Multi-agency report on children sexually abused within the family

By agency reporter
February 5, 2020

Children sexually abused by family members are going unseen and unheard in too many cases, while abusers evade justice, according to a new report.

Inspectorates Ofsted, HMICFRS, Care Quality Commission and HMI Probation found that local agencies are often woefully ill-equipped to deal with child sex abuse in families. Efforts to prevent abuse are largely absent, while ineffective criminal investigations are, in the worst cases, leaving children at risk.

Responding to the report, Anne Longfield, the Children’s Commissioner for England said: “In 2015,  I published a report warning that the vast majority of children who have been sexually abused at home were not known to the authorities and that a system which waits for children to tell someone cannot be effective.

“It was clear then that many professionals working with children, and the system, were ill-equipped to identify and act on the signs of abuse. Five years later, amid the rising cost of children’s social care and with less spent on early intervention, many children are still being let down badly.

“The Government’s promise to hold a review into the care system must be a means to reset the support for these vulnerable children – to provide the early identification and the help children need, and child-centred therapeutic support for children to help them recover.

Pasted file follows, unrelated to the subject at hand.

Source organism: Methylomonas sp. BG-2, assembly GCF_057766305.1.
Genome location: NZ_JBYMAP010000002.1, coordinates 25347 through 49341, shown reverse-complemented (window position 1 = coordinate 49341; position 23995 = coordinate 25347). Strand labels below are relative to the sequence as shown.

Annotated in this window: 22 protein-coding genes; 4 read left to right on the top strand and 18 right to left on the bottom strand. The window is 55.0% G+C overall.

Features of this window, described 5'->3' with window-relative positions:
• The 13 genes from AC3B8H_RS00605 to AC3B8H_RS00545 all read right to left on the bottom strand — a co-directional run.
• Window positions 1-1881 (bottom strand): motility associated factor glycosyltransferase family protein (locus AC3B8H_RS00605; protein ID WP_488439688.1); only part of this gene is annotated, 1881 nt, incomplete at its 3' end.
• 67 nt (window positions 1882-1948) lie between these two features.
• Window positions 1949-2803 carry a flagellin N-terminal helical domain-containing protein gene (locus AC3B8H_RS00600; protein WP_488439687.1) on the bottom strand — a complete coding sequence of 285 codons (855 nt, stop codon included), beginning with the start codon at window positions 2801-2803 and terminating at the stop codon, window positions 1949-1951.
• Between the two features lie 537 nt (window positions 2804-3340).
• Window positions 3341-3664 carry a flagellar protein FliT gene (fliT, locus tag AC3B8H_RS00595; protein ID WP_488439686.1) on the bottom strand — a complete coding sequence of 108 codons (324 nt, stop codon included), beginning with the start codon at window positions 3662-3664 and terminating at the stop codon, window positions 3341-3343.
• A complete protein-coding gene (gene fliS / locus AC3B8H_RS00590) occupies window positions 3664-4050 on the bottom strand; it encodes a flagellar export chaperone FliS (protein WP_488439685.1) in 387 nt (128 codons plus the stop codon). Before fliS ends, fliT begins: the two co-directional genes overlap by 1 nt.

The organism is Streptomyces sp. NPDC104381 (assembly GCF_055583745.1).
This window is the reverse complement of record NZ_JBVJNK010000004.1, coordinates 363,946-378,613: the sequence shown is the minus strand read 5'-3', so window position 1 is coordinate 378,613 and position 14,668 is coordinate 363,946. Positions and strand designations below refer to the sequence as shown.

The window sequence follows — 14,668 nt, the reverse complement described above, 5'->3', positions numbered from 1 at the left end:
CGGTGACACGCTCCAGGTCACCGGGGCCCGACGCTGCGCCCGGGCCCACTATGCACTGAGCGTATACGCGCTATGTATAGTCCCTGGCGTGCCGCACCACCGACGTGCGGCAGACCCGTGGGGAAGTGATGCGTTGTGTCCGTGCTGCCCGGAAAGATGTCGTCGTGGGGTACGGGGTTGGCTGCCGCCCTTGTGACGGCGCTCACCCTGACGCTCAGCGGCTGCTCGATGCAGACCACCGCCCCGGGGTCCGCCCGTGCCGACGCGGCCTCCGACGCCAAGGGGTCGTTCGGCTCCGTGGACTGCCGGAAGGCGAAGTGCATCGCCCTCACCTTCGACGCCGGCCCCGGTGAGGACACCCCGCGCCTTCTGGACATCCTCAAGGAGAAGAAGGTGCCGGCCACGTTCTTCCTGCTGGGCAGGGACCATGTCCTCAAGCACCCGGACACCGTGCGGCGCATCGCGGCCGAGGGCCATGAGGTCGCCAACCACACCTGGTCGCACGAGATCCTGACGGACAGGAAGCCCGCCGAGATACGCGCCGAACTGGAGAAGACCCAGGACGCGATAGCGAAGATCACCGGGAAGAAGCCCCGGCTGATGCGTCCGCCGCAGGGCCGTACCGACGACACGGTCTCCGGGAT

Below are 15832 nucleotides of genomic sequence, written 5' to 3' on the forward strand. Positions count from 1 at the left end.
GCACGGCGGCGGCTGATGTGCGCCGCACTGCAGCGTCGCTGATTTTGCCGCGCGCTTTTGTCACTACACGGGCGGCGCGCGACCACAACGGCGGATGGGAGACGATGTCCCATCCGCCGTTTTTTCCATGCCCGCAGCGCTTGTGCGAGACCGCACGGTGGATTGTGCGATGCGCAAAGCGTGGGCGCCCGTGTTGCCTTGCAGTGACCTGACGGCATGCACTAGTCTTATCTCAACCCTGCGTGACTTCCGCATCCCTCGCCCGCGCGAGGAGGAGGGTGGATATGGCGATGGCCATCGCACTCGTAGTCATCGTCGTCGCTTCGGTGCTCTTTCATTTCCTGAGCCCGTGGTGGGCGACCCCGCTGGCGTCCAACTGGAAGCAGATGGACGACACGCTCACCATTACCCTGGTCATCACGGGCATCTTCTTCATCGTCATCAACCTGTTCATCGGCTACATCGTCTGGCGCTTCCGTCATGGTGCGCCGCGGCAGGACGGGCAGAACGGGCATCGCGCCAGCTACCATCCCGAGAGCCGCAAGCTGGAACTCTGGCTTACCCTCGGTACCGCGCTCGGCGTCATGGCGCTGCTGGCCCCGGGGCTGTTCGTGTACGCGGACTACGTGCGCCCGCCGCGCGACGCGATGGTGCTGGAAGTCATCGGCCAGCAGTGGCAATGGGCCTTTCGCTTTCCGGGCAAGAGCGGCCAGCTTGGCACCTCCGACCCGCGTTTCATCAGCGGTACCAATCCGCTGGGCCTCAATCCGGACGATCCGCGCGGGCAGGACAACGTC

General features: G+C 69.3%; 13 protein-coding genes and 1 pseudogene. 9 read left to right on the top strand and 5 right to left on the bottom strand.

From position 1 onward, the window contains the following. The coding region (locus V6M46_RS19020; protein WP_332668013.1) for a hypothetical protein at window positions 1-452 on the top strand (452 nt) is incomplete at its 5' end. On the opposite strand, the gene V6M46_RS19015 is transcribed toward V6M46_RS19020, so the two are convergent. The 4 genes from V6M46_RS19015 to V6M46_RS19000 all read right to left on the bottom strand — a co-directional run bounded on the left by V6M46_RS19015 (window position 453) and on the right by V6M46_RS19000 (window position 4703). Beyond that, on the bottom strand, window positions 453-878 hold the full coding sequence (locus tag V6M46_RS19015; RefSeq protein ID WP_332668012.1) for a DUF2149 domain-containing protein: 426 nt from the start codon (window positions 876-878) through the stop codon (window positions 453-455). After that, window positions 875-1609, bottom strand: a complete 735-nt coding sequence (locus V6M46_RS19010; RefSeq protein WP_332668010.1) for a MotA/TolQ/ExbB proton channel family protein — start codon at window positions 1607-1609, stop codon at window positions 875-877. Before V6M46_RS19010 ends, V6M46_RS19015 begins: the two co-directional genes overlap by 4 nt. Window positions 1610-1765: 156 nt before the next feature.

“The Lighthouse Project in London, based on the Icelandic Barnahus model, is a beacon of good practice for children who have been sexually abused, and I would like to see it replicated across the country.”

Iryna Pona, Policy Manager at The Children’s Society, said: “It is appalling that children facing horrific sexual abuse at the hands of those closest to them are too often not getting support and protection from local agencies. Sexual abuse by a family member shatters young lives, and we cannot allow it to remain a taboo subject. 

“Time and again we see the same shortcomings in the way professionals respond to sexual abuse of children within families as we do when it comes to sexual exploitation outside the home. 

“We need a significant culture change that puts children at the heart of police and social services’ response, coupled with better training for professionals working with children and clear information sharing processes at a local level. But these issues will be extremely difficult to solve without major investment in services for children and families – starting by addressing the £3 billion funding gap facing children’s services departments by 2025.” 

* More information on the report here

* The report can be downloaded here

* More about the Barnahus model here

* Children's Commissioner

* The Children's Society


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